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The Karakachan pony of Bulgaria, one of the oldest breeds in Europe, remains close in type to its ancient ancestors. The pony is listed as critically endangered, but there is hope.
PAST TO PRESENT
The Karakachan pony is a local breed, and one of the oldest breeds in Europe. It developed in the country Bulgaria as a result of nomad breeding, the most primitive kind of livestock breeding. The Karakachan people are Balkan nomad people and breeders of livestock. Because of their extremely conservative breeding traditions, they have saved the most primitive and pure breed of sheep, a livestock guarding dog breed, and a mountain horse.
In contrast to other Asian nomad people, who use donkeys, Karakachans use only horses as a means of transportation. Of all the primitive horses in the entire region, it is the Karakachan pony that is considered the most consolidated breed.
The Karakachans used these horses for transportation of their complete household during their seasonal migrations between summer pastures and winter pastures. The pasture was the only source of feed for these horses. Horses not used, remained all year round high in the mountains, fending for themselves, even during cold winters, They also had to protect themselves against predators. Every Karakachan man once used to own 50-100 horses.
The government took livestock away from private owners in 1957-58, and there was no use for the breed on the state farms. The horses were killed and used for chicken and pig feed, and are still being sold for meat (mostly to Italy). Also, the state farms tried to “improve” the Karakachan pony by crossing these with Huculs, Kabardin horses and Haflingers. The government does not have policy to save the native horse breeds, and their valuable qualities are not officially recognized.
Some of the remaining ponies live semi-wild in the Rila and Rhodopes mountains. The Karakachan pony can also be found semi-wild in the Pirin and Stara Planina mountains and in the Kraishte region. There is hardly any selective breeding taking place, they reproduce uncontrolled under natural circumstances.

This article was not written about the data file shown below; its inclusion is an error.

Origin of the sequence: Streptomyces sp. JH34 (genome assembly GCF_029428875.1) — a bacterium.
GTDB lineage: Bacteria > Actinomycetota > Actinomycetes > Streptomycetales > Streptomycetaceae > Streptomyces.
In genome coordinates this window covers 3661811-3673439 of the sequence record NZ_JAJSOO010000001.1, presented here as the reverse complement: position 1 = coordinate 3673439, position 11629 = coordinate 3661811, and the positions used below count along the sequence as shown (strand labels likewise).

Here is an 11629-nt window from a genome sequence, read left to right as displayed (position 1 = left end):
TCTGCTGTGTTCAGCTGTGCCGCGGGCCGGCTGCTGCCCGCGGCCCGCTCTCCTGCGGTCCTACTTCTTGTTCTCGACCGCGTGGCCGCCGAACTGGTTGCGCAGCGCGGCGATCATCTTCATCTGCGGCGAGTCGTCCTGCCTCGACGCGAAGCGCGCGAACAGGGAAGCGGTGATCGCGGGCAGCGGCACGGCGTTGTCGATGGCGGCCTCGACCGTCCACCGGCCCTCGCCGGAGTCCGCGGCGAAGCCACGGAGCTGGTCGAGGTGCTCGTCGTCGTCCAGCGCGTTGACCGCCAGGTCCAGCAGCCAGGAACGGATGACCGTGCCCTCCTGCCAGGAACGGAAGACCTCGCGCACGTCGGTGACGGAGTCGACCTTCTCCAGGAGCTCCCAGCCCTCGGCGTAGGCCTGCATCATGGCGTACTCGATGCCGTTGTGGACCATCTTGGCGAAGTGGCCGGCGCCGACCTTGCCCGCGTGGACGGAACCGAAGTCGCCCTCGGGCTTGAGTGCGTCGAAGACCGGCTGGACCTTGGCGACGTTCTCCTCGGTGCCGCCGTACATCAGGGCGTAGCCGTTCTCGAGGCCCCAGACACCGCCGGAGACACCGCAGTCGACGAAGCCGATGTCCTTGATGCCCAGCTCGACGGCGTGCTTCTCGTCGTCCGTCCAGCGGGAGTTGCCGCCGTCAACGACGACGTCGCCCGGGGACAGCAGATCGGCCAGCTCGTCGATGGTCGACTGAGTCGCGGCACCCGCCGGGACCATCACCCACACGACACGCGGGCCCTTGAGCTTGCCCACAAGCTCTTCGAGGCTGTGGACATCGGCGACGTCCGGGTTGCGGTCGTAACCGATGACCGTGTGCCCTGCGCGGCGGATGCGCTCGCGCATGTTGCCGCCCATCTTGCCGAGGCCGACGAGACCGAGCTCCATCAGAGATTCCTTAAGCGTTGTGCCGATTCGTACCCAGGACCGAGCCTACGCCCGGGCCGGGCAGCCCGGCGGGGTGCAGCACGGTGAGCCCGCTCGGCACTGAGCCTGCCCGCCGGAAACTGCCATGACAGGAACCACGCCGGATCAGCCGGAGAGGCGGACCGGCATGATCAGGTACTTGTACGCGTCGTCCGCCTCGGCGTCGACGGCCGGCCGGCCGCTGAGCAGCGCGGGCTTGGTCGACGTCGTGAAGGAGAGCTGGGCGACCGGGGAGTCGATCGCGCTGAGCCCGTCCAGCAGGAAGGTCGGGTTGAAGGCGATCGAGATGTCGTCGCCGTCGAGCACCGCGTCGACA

However, the Karakachan pony is still irreplaceable in mountains, where it is used as a logging horse, carrying wood down to the settlements without damaging the natural forest ecosystems. and they are being bred traditionally and is an integral part of the Bulgarian culture and customs.
The Karakachan pony is relatively small (about 12 hands or a little more). It is compact, with good muscling. It has a wide forehead, perfectly-set, strong legs, and exceptionally solid and tough hooves. They often work bare-footed and this breed is known to be exceptionally strong and tough.
They are very high in vitality and excel in adaptability to varying conditions. These ponies almost never get ill.
The Karakachan has a good disposition and has proved its worth as a riding and recreation mount, especially in mountainous regions where other breeds may even be dangerous to ride. It is very cheap to maintain, as it is able to feed off the land year-round and does not need be kept in a barn in the wintertime.
The Karakachan pony is listed in category IIi of the Red Data List of autochthon forms of domestic animals (part of the National Biodiversity Conservation Strategy of Bulgaria), meaning it is classified as a critically endangered, disappearing form. The numbers have decreased so much, that it will disappear in few years unless urgent measures are being taken
Why is this breed so valuable that it should be saved?
The Karakachan pony represents one of the oldest forms of domestic stock in Europe. These ponies are still close to their wild ancestors. They were selected in a way and under conditions that cannot be repeated.. As a result of Mother Nature’s selections, they have strong bodies with form-to-function conformation, vital energy and a tough constitution. They should be saved for research purposes and could render meaningful results in immunology, nutrition, reproduction, etc.
Their rich genetic potential could be of great importance in the future. They are adapted to the specific local conditions, and hold great economic potential in the low-productive mountainous areas of their homeland.
There is hope for the Karakachan pony in a project as part of one of three National Parks in Bulgaria, on the Pirin mountain range in south-western Bulgaria. It is a World Cultural and Natural Heritage Convention (UNESCO) site, with several strict nature reserves. The alpine pastures here provide very good conditions for livestock grazing in the summer time. A nucleus group has been obtained as part of a preservation project, and a studbook has been started. The horses will be bred and used in the traditional way. The herd will be allowed to roam free, except in cases when they are needed for work. Thus, the Karakachan pony may be saved after all. They are expected to become one of the main attractions for tourists, who can make trail rides through the mountains.